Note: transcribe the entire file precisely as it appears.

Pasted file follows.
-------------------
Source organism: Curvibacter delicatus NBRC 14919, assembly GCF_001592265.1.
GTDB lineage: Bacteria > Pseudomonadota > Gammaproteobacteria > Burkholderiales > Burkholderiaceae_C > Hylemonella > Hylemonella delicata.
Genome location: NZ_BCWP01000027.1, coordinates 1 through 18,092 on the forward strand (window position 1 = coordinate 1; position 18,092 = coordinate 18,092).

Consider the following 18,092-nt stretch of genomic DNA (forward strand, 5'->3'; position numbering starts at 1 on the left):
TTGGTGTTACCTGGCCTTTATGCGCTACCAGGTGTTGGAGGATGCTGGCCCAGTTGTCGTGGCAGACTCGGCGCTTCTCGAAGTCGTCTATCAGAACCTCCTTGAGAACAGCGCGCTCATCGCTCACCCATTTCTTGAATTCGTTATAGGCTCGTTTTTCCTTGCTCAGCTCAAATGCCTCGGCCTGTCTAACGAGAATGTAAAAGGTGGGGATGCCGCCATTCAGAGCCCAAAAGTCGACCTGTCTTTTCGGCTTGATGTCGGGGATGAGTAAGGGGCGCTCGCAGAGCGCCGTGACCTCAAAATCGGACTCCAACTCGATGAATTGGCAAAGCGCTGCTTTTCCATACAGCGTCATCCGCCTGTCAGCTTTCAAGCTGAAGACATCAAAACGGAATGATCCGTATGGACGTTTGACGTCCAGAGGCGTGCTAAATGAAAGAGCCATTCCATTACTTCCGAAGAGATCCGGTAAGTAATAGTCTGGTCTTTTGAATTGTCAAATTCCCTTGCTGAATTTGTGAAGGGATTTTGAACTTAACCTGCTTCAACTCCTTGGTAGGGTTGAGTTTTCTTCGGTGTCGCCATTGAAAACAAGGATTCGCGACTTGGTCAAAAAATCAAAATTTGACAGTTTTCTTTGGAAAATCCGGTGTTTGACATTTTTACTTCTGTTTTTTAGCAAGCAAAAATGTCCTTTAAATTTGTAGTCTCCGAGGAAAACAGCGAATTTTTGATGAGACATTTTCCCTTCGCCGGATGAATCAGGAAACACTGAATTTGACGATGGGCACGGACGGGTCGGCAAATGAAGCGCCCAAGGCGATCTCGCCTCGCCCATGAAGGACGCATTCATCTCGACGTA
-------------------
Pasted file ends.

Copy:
Source organism: Curvibacter delicatus NBRC 14919, assembly GCF_001592265.1.
GTDB lineage: Bacteria > Pseudomonadota > Gammaproteobacteria > Burkholderiales > Burkholderiaceae_C > Hylemonella > Hylemonella delicata.
Genome location: NZ_BCWP01000027.1, coordinates 1 through 18,092 on the forward strand (window position 1 = coordinate 1; position 18,092 = coordinate 18,092).

Consider the following 18,092-nt stretch of genomic DNA (forward strand, 5'->3'; position numbering starts at 1 on the left):
TTGGTGTTACCTGGCCTTTATGCGCTACCAGGTGTTGGAGGATGCTGGCCCAGTTGTCGTGGCAGACTCGGCGCTTCTCGAAGTCGTCTATCAGAACCTCCTTGAGAACAGCGCGCTCATCGCTCACCCATTTCTTGAATTCGTTATAGGCTCGTTTTTCCTTGCTCAGCTCAAATGCCTCGGCCTGTCTAACGAGAATGTAAAAGGTGGGGATGCCGCCATTCAGAGCCCAAAAGTCGACCTGTCTTTTCGGCTTGATGTCGGGGATGAGTAAGGGGCGCTCGCAGAGCGCCGTGACCTCAAAATCGGACTCCAACTCGATGAATTGGCAAAGCGCTGCTTTTCCATACAGCGTCATCCGCCTGTCAGCTTTCAAGCTGAAGACATCAAAACGGAATGATCCGTATGGACGTTTGACGTCCAGAGGCGTGCTAAATGAAAGAGCCATTCCATTACTTCCGAAGAGATCCGGTAAGTAATAGTCTGGTCTTTTGAATTGTCAAATTCCCTTGCTGAATTTGTGAAGGGATTTTGAACTTAACCTGCTTCAACTCCTTGGTAGGGTTGAGTTTTCTTCGGTGTCGCCATTGAAAACAAGGATTCGCGACTTGGTCAAAAAATCAAAATTTGACAGTTTTCTTTGGAAAATCCGGTGTTTGACATTTTTACTTCTGTTTTTTAGCAAGCAAAAATGTCCTTTAAATTTGTAGTCTCCGAGGAAAACAGCGAATTTTTGATGAGACATTTTCCCTTCGCCGGATGAATCAGGAAACACTGAATTTGACGATGGGCACGGACGGGTCGGCAAATGAAGCGCCCAAGGCGATCTCGCCTCGCCCATGAAGGACGCATTCATCTCGACGTA